TivoEach week Ross Rubin contributes Switched On, a weekly column about the future of technology, multimedia, and digital entertainment:

The sworn enemy of the savvy consumer is the asterisk. This pesky punctuation can sweep the wind from the sails of enthusiasm around a product. At best, it connotes a complication. At worst, it signals that something here is too good to be true, the company is overpromising, and that you better watch your back – particularly the pocket in which your wallet rests. For TiVo, it's been an albatross preventing more consumers from enjoying their well-designed digital video recording product. The asterisk explains that – after you purchase a device - a subscription is required.

TiVo, which was founded in 1997, did its business planning during the height of the dotcom era. The desire to create recurring revenue was a dream that reflected the overly optimistic investor enthusiasm at the time. TiVo saw some future threats, though. It knew that, despite its patent portfolio on recording digital video, other DVRs would come to market. Positioning TiVo as a service would allow it to work with a variety of products from different hardware companies. The company also had its eye on the cable and satellite industry, and a monthly fee would make it easy for those companies to resell a DVR service.


Unfortunately, neither vision came to full fruition. While other retail DVRs � some using TiVo�s software � have come to market, the company has had to introduce a watered-down version to appease manufacturing partners rightly concerned about double-billing. And while cable and satellite companies are now shipping out hundreds of thousands of DVRs, only DirecTV�s use TiVo�s software. With DirecTV�s new sister company NDS offering DVR software, the writing is on the wall-mounted plasma for that relationship.

TiVo�s time has shifted, and so should its business model. The subscription fee merely added insult to injury when the first TiVo units came to market north of $500, but now the company offers a basic Series 2 DVR for $99 after rebate. Embedding the $299 �lifetime� subscription fee would allow a complete package of $400, about the price of many DVD recorders now on the market. On one level, we�re talking about semantics � $400 is the effective price. However, removing the positioning of a subscription would eliminate an important psychological barrier as well as a good deal of hassle.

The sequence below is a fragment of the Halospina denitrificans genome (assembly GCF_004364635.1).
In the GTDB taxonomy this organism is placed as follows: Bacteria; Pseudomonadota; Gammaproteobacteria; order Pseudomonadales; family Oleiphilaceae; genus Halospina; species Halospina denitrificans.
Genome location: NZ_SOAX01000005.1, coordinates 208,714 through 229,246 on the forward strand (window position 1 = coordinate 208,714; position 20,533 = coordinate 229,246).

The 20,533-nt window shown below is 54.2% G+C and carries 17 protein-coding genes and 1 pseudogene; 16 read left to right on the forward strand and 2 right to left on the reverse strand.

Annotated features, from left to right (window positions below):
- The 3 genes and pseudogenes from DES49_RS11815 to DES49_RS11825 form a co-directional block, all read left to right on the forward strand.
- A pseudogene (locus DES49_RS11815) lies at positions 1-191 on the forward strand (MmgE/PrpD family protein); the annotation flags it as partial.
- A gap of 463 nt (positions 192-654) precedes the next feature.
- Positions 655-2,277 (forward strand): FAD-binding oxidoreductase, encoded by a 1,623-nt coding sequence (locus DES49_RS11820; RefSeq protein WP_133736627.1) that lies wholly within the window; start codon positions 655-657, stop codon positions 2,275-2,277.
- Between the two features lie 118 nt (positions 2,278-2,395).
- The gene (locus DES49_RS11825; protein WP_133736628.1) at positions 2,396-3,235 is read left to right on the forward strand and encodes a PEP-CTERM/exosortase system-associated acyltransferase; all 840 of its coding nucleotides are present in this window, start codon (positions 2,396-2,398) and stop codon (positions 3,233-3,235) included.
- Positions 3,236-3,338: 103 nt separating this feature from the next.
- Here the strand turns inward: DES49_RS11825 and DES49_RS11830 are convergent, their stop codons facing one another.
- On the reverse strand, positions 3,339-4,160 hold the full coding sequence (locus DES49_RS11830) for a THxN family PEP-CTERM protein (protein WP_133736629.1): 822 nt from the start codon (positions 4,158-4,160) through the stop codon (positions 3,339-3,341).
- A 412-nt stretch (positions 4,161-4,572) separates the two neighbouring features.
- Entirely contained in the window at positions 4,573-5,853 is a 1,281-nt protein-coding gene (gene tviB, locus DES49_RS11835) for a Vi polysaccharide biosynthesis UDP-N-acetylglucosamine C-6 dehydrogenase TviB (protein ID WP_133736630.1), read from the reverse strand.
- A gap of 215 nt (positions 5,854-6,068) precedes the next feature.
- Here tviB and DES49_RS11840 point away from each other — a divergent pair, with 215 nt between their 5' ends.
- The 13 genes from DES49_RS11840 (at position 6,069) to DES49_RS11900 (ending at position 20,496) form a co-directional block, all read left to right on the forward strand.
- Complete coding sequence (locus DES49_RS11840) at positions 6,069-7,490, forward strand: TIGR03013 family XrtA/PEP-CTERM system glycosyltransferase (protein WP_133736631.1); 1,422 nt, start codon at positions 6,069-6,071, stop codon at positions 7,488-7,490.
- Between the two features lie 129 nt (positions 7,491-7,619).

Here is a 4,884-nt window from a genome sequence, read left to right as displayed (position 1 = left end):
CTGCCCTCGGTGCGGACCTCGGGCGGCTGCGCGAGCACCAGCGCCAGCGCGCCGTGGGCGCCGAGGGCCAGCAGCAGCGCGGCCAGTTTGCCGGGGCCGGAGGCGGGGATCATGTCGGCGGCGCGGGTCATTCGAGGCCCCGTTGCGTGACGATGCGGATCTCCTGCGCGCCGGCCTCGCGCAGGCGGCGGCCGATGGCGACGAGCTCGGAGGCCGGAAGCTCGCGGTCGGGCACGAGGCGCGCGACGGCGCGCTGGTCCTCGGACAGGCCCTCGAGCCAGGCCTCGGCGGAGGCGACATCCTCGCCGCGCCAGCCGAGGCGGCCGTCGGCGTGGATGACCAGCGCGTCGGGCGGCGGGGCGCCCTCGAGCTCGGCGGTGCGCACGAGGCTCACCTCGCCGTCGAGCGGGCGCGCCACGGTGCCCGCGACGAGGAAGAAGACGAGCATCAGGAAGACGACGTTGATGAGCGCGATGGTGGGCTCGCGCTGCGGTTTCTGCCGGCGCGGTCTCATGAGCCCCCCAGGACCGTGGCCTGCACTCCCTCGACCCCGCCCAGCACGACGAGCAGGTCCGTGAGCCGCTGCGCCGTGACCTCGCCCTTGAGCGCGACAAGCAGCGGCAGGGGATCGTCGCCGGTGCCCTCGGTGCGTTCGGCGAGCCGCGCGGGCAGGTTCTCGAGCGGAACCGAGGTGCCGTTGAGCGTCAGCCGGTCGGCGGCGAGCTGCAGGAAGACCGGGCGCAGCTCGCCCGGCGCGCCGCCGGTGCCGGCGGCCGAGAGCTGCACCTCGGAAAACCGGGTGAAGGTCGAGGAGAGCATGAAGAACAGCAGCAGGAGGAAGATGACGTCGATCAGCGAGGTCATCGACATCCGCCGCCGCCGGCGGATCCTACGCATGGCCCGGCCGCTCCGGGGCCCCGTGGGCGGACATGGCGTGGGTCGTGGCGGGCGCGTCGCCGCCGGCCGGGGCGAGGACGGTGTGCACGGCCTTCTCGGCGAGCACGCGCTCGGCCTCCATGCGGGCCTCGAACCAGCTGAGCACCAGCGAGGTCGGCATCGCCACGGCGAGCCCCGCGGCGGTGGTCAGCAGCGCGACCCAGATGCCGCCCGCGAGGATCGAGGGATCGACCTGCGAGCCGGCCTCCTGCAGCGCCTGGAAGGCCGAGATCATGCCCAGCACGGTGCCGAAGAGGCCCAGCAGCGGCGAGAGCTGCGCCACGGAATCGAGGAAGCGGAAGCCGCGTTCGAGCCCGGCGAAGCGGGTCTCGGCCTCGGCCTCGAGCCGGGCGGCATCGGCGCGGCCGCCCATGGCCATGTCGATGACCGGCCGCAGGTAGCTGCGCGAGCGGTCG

Without the subscription fee requirement, TiVo would turn the marketing tables on cable DVRs that now soundly beat it at face value. Paying a one-time $400 fee for stable DVR service with home networking links and a great interface is compelling versus paying $8 or more per month to your probably beloved cable provider for which the only �Lifetime� option is a barrage of sappy women�s TV movies. TiVo will never be able to beat cable and satellite providers at a subscription price war, so why fight one? And when compared to a Media Center PC for $1,500 or more, TiVo would be closer to the price of a far less versatile Media Center Extender.

TiVo could still force registration, or perhaps even a credit card, to activate its service. That would allow it to continue to sell research on DVR viewers, expand its audience for targeted �fast forward� billboards, and sell premium services such as Netflix rentals, Internet programming, or content that could be delivered to its boxes. In contrast, it has never done a good job articulating the naked value behind that monthly fee. TiVo might take a short-term hit losing the monthly revenue from customers who continue to pay by the month (or could simply make them a �lifetime� conversion offer), but its product�s gift value (which now represents the gift that keeps on taking) would grow tremendously. And the best part is, it would still amortize that subscription fee.

TiVo started life as an application, but if it wants to become a content platform it has to expand its customer base. Even TiVo CEO Mike Ramsay admitted at last year�s Consumer Electronics Show that DVR was just the beginning. The landscape has changed; it�s time for TiVo to make bold moves and kick asterisk.


Ross Rubin is director of industry analysis at NPD Techworld, a division of market research and analysis provider The NPD Group. Views expressed in Switched On, however, are his own. Feedback is welcome at fliptheswitch@gmail.com.